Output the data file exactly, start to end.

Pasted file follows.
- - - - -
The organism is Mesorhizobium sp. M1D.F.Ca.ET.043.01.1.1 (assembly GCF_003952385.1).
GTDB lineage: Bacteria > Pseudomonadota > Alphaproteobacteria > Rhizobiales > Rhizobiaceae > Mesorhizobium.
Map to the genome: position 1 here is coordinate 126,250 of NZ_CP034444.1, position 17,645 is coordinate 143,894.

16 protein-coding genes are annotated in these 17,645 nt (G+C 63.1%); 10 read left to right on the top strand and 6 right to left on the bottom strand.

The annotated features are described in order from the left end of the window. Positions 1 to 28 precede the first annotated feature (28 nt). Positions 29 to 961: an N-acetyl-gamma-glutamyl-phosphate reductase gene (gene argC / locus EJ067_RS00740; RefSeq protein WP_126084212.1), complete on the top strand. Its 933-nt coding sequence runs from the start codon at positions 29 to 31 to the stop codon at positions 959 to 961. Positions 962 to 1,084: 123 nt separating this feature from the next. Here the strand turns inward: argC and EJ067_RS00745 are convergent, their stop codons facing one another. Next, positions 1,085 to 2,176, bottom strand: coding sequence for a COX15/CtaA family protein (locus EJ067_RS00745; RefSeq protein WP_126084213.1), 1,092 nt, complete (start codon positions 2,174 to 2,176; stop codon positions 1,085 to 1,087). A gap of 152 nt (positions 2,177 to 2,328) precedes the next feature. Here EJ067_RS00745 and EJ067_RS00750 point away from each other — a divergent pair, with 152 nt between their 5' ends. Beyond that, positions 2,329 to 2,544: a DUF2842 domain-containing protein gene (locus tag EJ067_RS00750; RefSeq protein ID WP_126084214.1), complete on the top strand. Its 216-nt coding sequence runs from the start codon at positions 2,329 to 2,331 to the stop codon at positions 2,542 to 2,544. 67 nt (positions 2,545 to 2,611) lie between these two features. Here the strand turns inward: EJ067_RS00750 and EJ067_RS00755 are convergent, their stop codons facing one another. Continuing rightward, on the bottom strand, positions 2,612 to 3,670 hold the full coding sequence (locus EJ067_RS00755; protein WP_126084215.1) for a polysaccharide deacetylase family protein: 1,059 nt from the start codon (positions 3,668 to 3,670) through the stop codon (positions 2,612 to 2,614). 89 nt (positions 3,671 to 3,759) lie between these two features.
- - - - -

The organism is Mesorhizobium sp. M1D.F.Ca.ET.043.01.1.1 (assembly GCF_003952385.1).
GTDB lineage: Bacteria > Pseudomonadota > Alphaproteobacteria > Rhizobiales > Rhizobiaceae > Mesorhizobium.
Map to the genome: position 1 here is coordinate 126,250 of NZ_CP034444.1, position 17,645 is coordinate 143,894.

16 protein-coding genes are annotated in these 17,645 nt (G+C 63.1%); 10 read left to right on the top strand and 6 right to left on the bottom strand.

The annotated features are described in order from the left end of the window. Positions 1 to 28 precede the first annotated feature (28 nt). Positions 29 to 961: an N-acetyl-gamma-glutamyl-phosphate reductase gene (gene argC / locus EJ067_RS00740; RefSeq protein WP_126084212.1), complete on the top strand. Its 933-nt coding sequence runs from the start codon at positions 29 to 31 to the stop codon at positions 959 to 961. Positions 962 to 1,084: 123 nt separating this feature from the next. Here the strand turns inward: argC and EJ067_RS00745 are convergent, their stop codons facing one another. Next, positions 1,085 to 2,176, bottom strand: coding sequence for a COX15/CtaA family protein (locus EJ067_RS00745; RefSeq protein WP_126084213.1), 1,092 nt, complete (start codon positions 2,174 to 2,176; stop codon positions 1,085 to 1,087). A gap of 152 nt (positions 2,177 to 2,328) precedes the next feature. Here EJ067_RS00745 and EJ067_RS00750 point away from each other — a divergent pair, with 152 nt between their 5' ends. Beyond that, positions 2,329 to 2,544: a DUF2842 domain-containing protein gene (locus tag EJ067_RS00750; RefSeq protein ID WP_126084214.1), complete on the top strand. Its 216-nt coding sequence runs from the start codon at positions 2,329 to 2,331 to the stop codon at positions 2,542 to 2,544. 67 nt (positions 2,545 to 2,611) lie between these two features. Here the strand turns inward: EJ067_RS00750 and EJ067_RS00755 are convergent, their stop codons facing one another. Continuing rightward, on the bottom strand, positions 2,612 to 3,670 hold the full coding sequence (locus EJ067_RS00755; protein WP_126084215.1) for a polysaccharide deacetylase family protein: 1,059 nt from the start codon (positions 3,668 to 3,670) through the stop codon (positions 2,612 to 2,614). 89 nt (positions 3,671 to 3,759) lie between these two features.